Last but not the least Pakistan should adopt a balanced and valiant foreign policy. Instead of relying on West and IMF for our economic development we should utilize our own resources and manpower. Furthermore, it is now time to understand the veiled conspiracy behind the concept of “New World Order” introduced by west. This is actually a “New World Order Free from Islam” as apparent from the situation. It is a concept which propounds diplomatic immunity for a murderer like Raymond Davis and rebukes an innocent Muslim like Aafia Siddiqui.

As stated time and again, culture of violence is a real menace for Pakistan. It is indeed a complex matter which really needs to be resolved as early as possible through effective policies.
By: Saira Bukhari



Shahzeb Jillani

By Shahzeb Jillani South Asia Editor, BBC World Service

Indian army soldiers attacking Naya Chor in Sindh in support of Bengali rebels of the liberation army during the Indo-Pakistani War of 1971

I was born in the middle of a cold winter night in December 1971 in Sindh, Pakistan. There was a blackout and bombs were falling.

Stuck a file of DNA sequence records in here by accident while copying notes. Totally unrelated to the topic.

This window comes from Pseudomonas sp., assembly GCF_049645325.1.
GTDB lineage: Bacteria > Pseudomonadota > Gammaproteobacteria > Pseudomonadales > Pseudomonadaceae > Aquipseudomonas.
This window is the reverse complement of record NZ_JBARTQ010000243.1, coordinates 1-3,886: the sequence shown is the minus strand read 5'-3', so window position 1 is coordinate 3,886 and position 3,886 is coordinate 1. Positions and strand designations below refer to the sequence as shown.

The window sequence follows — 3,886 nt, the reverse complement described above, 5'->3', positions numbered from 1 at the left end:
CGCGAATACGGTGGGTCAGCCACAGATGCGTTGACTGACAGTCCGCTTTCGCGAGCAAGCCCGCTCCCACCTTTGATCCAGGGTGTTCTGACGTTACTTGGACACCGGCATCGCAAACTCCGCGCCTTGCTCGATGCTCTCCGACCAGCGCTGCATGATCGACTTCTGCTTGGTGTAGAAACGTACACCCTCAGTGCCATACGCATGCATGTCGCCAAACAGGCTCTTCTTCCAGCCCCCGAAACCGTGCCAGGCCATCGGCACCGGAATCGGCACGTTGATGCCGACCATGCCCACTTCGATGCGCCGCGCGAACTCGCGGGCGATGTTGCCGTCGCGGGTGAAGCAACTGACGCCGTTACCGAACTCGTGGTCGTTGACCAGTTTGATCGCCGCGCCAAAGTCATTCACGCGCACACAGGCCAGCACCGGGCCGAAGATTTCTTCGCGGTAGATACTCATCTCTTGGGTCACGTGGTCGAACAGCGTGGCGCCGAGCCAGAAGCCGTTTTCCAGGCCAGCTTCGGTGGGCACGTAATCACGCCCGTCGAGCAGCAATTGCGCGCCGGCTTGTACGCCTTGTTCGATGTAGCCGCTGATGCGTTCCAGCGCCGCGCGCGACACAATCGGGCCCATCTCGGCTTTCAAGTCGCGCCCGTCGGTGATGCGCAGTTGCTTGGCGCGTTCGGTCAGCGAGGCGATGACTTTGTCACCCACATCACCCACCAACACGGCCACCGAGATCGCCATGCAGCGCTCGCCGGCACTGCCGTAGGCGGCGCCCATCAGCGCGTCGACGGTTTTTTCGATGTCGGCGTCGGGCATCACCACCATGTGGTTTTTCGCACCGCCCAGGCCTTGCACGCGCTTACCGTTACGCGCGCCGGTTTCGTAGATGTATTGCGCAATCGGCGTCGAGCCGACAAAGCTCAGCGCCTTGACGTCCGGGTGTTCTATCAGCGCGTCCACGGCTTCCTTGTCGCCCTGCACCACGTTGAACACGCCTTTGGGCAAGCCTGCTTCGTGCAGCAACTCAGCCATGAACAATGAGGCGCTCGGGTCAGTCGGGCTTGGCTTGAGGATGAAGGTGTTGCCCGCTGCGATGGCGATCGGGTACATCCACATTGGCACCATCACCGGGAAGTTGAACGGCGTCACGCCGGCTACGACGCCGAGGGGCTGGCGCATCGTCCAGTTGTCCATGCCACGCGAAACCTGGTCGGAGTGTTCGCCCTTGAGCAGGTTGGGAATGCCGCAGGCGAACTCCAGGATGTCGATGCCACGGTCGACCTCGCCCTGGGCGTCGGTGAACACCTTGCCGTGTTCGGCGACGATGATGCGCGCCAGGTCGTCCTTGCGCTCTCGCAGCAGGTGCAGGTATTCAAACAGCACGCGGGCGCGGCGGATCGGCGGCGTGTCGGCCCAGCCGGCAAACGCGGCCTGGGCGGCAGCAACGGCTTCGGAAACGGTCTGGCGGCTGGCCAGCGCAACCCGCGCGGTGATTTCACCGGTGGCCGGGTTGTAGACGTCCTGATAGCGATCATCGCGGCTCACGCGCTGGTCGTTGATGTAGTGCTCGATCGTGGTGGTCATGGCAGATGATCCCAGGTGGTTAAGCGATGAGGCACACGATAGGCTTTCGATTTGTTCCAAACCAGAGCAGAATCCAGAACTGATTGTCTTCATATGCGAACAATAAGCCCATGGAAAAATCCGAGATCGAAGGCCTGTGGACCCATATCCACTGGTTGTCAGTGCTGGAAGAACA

Pakistan was losing a war and it was also losing its eastern half, separated from the rest of the country by more than 1,600km (990 miles) of India.

After nine months of internal strife and a military crackdown against Bangladeshi separatists, the full-scale war with India was swift and decisive. It lasted just 13 days.

The defeat of the Pakistani army on 16 December 1971 was a triumph for India and the Bengali insurgents it had assisted.

For Pakistan, it was perhaps the darkest moment in its history and the ultimate humiliation. The army stood accused of mass murder, torture and rape. Tens of thousands of Pakistani soldiers were taken prisoners of war.

Forty years on, I decided to examine the legacy of this brief but bitter war.

Growing up in Pakistan, we did not talk much about the war at home. In school, we seemed to rush through that period of our history.

On a recent visit to my old school in Karachi, I picked up an officially approved history book.

The book recognises that East Pakistanis felt culturally subjugated and economically exploited by their dominant Western half.

But it suggests the causes for separation include India, Hindu propaganda and international conspiracies.

At my old school I asked a group of teenage students if they had heard of the Bangladeshi accusations of genocide or widespread rape by the Pakistani army.

“That’s wrong, that’s propaganda!” several said.